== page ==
75% of healthcare organizations deployed a revenue cycle management system in 2020. One reason for this move is so that hospitals can automate more processes, making remote work more feasible.
Yet, another reason facilities have a renewed interest in the healthcare revenue cycle is that it can help with collections.
Sound too good to be true? Then you need to know about the six steps of the revenue cycle in healthcare and why they’re critical for your practice. Keep reading for everything you need to know.
1. Patient Scheduling
When you’re dealing with a new patient, the first step of the revenue cycle is scheduling. This is when you’ll collect the patient’s insurance information and enter their personal data into your EHR.
2. Insurance Verification
Once you have the patient’s insurance information, the next step is to verify eligibility.
Many hospitals still verify patient insurance the old-fashioned way — they call the insurance company for verbal verification. Some payers also provide secure website log-ins to verify insurance online.
More and more these days, hospitals also deploy software systems to verify patient insurance eligibility automatically.
3. Copay Collection
The third step in the revenue cycle happens on the day of the patient’s appointment. Based on the information you received from the previous step, you’ll charge the new patient a copay before he or she sees the provider.
Collecting payment upfront, before the visit has multiple advantages. Most importantly, upfront collection prevents you from having to bill the patient after the visit if they sneak out before you collect their copay.
4. Submitting the Claim
After the patient leaves the appointment, it’s time to submit the insurance claim for the visit. When you get this step right, you’ll ensure your business reduces denials and gets the maximum return on services rendered.
Well-trained medical billing staff is critical to success here. The average healthcare facility should be getting 5% or fewer claims denied. It’s a bad sign if you’re seeing more than 10% of claims denied.
So, what do you do if your billing technicians aren’t up to the job? Luckily, there are medical coding and billing training programs that get your staff up to speed.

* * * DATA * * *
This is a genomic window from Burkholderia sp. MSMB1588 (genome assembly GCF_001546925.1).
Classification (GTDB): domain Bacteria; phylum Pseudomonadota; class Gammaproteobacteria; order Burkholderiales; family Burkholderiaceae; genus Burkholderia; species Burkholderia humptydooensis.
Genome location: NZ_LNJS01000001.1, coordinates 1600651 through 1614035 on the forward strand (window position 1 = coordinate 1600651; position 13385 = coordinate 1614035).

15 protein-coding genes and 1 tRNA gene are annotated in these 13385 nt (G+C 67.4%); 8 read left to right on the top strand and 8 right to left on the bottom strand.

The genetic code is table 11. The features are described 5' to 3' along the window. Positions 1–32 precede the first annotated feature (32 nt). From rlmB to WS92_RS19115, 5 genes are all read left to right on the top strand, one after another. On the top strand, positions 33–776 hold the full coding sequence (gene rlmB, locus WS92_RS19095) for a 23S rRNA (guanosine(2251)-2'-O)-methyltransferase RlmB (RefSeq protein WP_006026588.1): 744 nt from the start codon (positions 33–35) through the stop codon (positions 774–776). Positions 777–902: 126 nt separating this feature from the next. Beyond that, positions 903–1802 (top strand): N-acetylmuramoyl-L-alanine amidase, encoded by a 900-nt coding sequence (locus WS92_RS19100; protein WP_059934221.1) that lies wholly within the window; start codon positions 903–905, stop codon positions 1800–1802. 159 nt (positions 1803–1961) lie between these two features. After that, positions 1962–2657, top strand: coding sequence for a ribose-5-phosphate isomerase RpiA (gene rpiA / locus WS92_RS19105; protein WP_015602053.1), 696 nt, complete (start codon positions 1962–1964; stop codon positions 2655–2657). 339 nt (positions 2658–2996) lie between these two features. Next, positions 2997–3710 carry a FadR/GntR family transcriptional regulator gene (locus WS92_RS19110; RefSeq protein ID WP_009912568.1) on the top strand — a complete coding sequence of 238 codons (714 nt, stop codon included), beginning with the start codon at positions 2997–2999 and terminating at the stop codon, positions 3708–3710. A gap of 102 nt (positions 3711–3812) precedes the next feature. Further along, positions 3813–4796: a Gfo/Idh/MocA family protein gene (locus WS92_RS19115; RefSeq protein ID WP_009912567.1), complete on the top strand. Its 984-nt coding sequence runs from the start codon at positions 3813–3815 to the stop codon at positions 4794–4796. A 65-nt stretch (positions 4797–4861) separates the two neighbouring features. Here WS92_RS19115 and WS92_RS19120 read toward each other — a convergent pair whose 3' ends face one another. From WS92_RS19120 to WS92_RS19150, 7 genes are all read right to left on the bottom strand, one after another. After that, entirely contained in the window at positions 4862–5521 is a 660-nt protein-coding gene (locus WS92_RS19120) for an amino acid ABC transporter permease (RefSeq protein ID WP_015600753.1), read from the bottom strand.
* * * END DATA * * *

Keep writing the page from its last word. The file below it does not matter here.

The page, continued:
5. Claims Management
Claims management in itself is a multi-step process. It includes:
- Updating the patient file
- Paying out approved claims
- Billing the patient for claims that were denied
But when your staff submits the claim right the first time, you can skip right through this step. That’s yet another reason why claims submission is perhaps the most important part of the revenue cycle.
6. Payment Collection
If a payer pays out on a claim and there’s still a remaining amount due, the final step in the revenue cycle is to collect that balance. The same thing goes for a patient claim that an insurance company denied outright.
These days, patients have various options for paying what they owe. They could make a payment outright or sign up for a patient financing plan. Some hospitals offer automated payment plans, too.
What happens if you get this step wrong? You could end up with outstanding patient balances that haunt your accounts receivable. And studies show that the majority of providers turn over patient balances in arrears for more than 90 days to collectors, which will cost you even more.
Days in accounts receivable should preferably stay below 30–40 days. Any balance that goes uncollected past 50 days should be a red flag for your organization.
Why Healthcare Revenue Cycle Management Is Critical for Your Business
Running a healthcare company is a business. But when you don’t treat your revenue cycle that way, it’ll cost your organization in the long run. And we aren’t just talking money.
Here are three more ways poor revenue cycle management is impacting your bottom line.
When a patient’s balance sits in collections, you have to wait longer to get reimbursed. Not to mention the fact that you have to pay someone to collect the balance.
The same is also true of incorrect coding. When you don’t bill the payer right the first time, your staff will waste valuable time trying to correct the error. And all of this wasted time could be better spent caring for patients.
Reduced Patient Experience
Billing a patient is perhaps the most important interaction between patient and provider. That’s because failing to foster a non-toxic collections environment could damage patient trust.
Sending out surprise bills or hiring aggressive collectors are two of the top complaints from patients when giving providers bad reviews. And studies show that when patients stop trusting their providers, their health outcomes suffer.
Getting the revenue cycle right the first time prevents you from having to put a patient in collections. And this is a good thing. Because patients who have to deal with collectors are more likely to leave your facility bad reviews.
You don’t have to let bad reviews pile up due to poor revenue cycle practices. Instead, you can work with a revenue cycle management company like Healthcare Revenue Cycle Solutions.
Stop Losing Money to Coding and Billing Mistakes
The healthcare revenue cycle encompasses all the steps it takes for your providers to get paid. The cycle starts with proper patient scheduling and ends with patient payment collection. Get these steps right and you’ll save your organization time, money, and so much more.
Ready to train your employees to be billing and coding experts? You’ve come to the right place. Contact us today to find out how our training program can support your administrative staff.